Saving for retirement

When you stop working, will you have enough to live well? It all depends on what you do today.

Planning for Retirement

Saving for Retirement Savvy Money

How Much Do I Need to Save For (cars, houses, vacation, etc)?

When considering a money saving goal, have a concrete target. Here’s a few goals to aim for.

by Jean Chatzky

Here’s a question I get all the time, it’s this one: How much do I need to save for [insert your own goal here]?

The answer: That depends. If you’re saving for college but you’re only willing to pay for tuition to the in-state university, that’s a very different number than four years at most private schools. If you’re saving for retirement knowing that by the time you stop working your mortgage will be paid off in full, that’s very different than knowing you won’t be finished with that loan until you’re 75. That said, here are some guidelines that can help you at least figure out what your particular numbers may be.


You should have at least six months worth of living expenses – enough to cover the things you need, but not the things you want (cable should get canceled in a job-loss situation; the lights, on the other hand, need to stay on). If you can scrape together nine months worth, even better. (Bigger emergency cushions are especially advantageous in one income families because if that one job is lost you won’t have another to fall back on.)


How I wish there was a universal, one-size-fits-all answer to this question. There’s not. But there are ways to pinpoint a number, and the effort is worth it. If you fail to calculate how much you’re likely to need in retirement, chances are good that you won’t get anywhere close. Studies have shown that only one in five workers are saving enough to meet their retirement needs. Financial experts used to suggest replacing 75% to 80% of your current income in retirement. Now we’re hearing you need to replace 125% to 130%. Why on earth would you need more than you need now? Health expenses, for one.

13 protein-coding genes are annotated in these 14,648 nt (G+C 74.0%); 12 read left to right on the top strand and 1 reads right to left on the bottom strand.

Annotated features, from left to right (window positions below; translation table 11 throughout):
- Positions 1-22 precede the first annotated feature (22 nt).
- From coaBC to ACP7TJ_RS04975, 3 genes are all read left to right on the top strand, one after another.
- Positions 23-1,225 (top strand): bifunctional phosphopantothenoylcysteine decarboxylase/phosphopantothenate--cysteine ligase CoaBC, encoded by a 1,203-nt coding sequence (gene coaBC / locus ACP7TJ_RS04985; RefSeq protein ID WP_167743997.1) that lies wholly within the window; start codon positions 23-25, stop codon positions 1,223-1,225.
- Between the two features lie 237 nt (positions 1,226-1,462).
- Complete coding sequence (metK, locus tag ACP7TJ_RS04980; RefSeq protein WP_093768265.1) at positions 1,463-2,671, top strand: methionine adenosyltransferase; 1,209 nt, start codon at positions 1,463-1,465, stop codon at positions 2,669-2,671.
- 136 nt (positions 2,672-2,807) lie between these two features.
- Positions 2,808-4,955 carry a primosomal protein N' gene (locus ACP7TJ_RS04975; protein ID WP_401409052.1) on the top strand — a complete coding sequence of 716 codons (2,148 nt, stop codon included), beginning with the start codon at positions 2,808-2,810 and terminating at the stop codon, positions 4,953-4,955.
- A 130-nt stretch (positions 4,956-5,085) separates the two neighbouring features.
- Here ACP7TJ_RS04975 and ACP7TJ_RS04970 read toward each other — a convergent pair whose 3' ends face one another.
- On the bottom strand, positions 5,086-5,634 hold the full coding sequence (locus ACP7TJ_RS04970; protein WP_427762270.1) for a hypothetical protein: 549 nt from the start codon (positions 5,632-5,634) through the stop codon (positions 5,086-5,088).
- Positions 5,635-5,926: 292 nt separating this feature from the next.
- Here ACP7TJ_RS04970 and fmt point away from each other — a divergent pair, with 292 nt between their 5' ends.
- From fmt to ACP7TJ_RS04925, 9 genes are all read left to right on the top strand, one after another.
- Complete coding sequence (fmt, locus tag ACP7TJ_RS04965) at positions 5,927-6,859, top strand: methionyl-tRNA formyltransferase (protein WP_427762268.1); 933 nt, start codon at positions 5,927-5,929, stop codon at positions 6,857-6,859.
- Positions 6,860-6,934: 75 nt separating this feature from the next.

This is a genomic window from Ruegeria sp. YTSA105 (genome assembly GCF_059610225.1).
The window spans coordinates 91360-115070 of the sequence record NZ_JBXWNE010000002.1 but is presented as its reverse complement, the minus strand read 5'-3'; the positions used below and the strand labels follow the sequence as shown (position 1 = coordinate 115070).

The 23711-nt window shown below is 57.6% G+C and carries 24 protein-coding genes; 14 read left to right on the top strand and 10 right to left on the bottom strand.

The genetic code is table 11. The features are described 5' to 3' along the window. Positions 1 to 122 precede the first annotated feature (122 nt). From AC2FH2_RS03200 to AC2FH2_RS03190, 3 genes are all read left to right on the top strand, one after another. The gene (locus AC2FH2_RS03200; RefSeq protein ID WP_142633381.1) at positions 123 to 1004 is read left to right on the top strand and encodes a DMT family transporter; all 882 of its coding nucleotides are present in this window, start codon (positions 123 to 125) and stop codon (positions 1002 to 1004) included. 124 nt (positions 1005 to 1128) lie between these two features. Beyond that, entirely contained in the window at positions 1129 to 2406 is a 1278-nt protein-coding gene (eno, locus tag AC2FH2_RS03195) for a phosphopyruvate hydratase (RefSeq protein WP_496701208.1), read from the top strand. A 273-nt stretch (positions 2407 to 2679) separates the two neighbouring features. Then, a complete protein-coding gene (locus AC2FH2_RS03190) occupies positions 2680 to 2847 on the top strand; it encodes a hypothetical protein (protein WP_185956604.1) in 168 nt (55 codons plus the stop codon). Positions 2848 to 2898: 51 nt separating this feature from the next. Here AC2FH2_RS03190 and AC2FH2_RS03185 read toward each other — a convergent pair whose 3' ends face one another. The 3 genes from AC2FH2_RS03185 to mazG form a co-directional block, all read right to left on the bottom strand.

I say you should shoot to replace 100% of your income. If you can pull together more than that, great. If not, you’ll probably still be okay, though you may need to live more frugally. Note that that includes your Social Security benefits (they average about $1,177 a month). You can find out how much you’re likely to receive there by running a calculation at and choosing to see your monthly benefit in inflated dollars. Once you have that, I’d suggest filling out a worksheet, called the Ballpark E$timate, from the American Savings Education Council at That will help you get even closer to your magic number. Finally, remember that you can always work longer, spend less, or put off taking Social Security for a few years.


There is financial aid for college, but no one is going to subsidize your retirement. Once you’ve maxed out your 401(k), IRA, or other tax-advantaged retirement option, and you have an emergency fund, you can start saving for college. Again, you need a target here, an idea of how much college is going to cost. The College Board issues some guidelines, and this year, they say that tuition, room and board is averaging around $16,000 a year at in-state public colleges. Out-of-state public schools could cost over $28,000 a year, and nonprofit schools may hit $37,000. Do you need to save that much, enough to cover all four years? Absolutely not. For most parents, it’s not even an option. But if you can aim to save about a third of what you think college will cost, you can try to come up with another third out of cash flow while your student is in school, and he or she can borrow the remaining third.

Downpayment for a house or car

I’m a big fan of putting down 20% of the purchase price. Not all lenders require it, but doing so allows you to avoid private mortgage insurance (PMI), coverage that protects the lender if you’re unable to pay. If you put down less than 20%, the cost of this insurance will be added to your monthly payment to the tune of about $80 a month. How do you get to that 20%? By doing some research on home prices in your area, figuring out how much you can afford, and running the numbers.

A down payment isn’t always essential when you’re buying a car (requirements will vary by dealer) but it’s in your best interest to put something down, and again, 20% of the cost of the car is the rule of thumb here. That number stems from the fact that the car drops in value about 20% as soon as you drive it off the lot. If you put 20% down, you’re not setting yourself up to be underwater. A substantial down payment may also mean a better interest rate.

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